Wondrous love, that God, the infinite God, has made it our privilege to approach Him by the endearing name of “Father”! No earthly parent could plead more earnestly with an erring child than He who has made us pleads with the transgressor. No human interest has ever followed the impenitent with such tender invitations. Then with what tender sympathy should we labor for those who are erring and sinful, who are perishing around us. We must work in the spirit in which Christ worked, in the compassionate tenderness that He manifested. When we shall, by living faith, claim the promises of God, when we shall live by every word that proceedeth out of the mouth of God, we place ourselves on the side of Christ, and we have His Spirit and His grace to work with our efforts to bring souls to a knowledge of the divine will. 4LtMs, Ms 35, 1886, par. 7

“Whosoever will, let him take of the water of life freely.” Revelation 22:17. Why do we not come to Him who hath promised? This is His pledged word: “The mountains shall depart, and the hills be removed; but My kindness shall not depart from thee, neither shall the covenant of My peace be removed.” Isaiah 54:10. His voice is heard, “I have loved thee with an everlasting love.” Jeremiah 31:3. “With everlasting kindness will I have mercy on thee.” Isaiah 54:8. 4LtMs, Ms 35, 1886, par. 8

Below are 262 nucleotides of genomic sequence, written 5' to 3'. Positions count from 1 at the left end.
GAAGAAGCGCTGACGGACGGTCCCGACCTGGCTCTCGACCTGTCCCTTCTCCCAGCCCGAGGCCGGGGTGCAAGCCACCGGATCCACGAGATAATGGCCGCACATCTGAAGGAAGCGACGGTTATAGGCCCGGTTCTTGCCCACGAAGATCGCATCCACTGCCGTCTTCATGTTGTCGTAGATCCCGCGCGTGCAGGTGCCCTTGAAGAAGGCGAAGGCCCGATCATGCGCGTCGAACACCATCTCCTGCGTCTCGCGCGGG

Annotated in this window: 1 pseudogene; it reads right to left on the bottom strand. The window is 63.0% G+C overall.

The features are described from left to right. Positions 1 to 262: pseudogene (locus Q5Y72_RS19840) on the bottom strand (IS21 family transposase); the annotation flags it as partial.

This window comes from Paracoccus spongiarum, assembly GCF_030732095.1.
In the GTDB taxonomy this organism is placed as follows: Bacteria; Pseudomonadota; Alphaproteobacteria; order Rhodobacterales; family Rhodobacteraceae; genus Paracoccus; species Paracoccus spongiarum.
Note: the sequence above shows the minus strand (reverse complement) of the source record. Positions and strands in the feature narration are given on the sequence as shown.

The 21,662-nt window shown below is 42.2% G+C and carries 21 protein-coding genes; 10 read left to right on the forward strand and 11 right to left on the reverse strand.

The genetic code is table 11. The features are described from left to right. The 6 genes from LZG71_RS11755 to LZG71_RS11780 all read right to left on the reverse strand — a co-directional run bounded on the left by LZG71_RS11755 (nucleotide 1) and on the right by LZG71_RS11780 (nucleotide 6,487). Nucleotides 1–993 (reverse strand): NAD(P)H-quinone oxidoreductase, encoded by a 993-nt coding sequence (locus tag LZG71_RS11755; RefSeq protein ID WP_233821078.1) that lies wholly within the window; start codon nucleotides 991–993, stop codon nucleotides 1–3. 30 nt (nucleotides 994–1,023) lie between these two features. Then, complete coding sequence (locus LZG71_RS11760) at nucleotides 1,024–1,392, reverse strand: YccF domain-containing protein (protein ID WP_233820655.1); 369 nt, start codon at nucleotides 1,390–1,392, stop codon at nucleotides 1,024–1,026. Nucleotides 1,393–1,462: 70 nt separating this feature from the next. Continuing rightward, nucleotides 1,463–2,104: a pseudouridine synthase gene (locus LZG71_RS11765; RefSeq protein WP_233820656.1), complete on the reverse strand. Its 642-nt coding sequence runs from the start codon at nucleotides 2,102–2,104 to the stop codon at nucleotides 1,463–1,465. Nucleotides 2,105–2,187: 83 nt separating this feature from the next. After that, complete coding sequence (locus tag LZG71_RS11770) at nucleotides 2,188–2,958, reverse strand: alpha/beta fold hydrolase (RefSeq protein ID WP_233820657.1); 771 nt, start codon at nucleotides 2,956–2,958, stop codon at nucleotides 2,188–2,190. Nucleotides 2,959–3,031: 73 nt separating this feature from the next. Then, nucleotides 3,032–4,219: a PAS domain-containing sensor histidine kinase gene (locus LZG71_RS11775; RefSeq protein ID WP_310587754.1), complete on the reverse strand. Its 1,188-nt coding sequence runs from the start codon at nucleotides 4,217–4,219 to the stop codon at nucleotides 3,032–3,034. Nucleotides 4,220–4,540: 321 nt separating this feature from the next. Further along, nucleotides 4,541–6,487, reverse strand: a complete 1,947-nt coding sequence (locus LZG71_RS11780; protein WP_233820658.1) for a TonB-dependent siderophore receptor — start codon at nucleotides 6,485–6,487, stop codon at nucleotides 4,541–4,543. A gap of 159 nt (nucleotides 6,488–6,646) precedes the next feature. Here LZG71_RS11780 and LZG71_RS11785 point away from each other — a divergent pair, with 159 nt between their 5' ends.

How amazing is this love! God condescends to remove all cause for doubt and questioning from human fears and weakness and takes hold of the trembling hand reached up to Him in faith, and He helps us to trust Him by multiplied assurances and securities. He has made us a binding agreement upon condition of our obedience, and He comes to meet us in our own understanding of things. 4LtMs, Ms 35, 1886, par. 9

We think that a pledge or promise from our fellow men, if recorded, still needs a guarantee. Jesus has met all these peculiar fears, and He has confirmed His promise with an oath. Hebrews 6:17. “Willing more abundantly to show unto the heirs of promise the immutability of His counsel, confirmed it by an oath: That by two immutable things, in which it was impossible for God to lie, we might have a strong consolation, who have fled for refuge to lay hold upon the hope set before us.” [Verses 17, 18.] 4LtMs, Ms 35, 1886, par. 10

What more could our Lord do to strengthen our faith in His promises? The clean heart, the right spirit He requires of us, is the gift of Jesus Christ. Christ works to this end, and man cooperates with Christ. The divine and human effort are united. The white robes, the crown of righteousness, the exceeding and eternal weight of glory are laid up for those who love God and keep His commandments. Then let all pride, all self-sufficiency be laid at the feet of Jesus. He is faithful that hath promised. If we approach Him with a lowly, childlike trust, He will give us His grace and the treasures of eternal life as a free and everlasting gift. 4LtMs, Ms 35, 1886, par. 11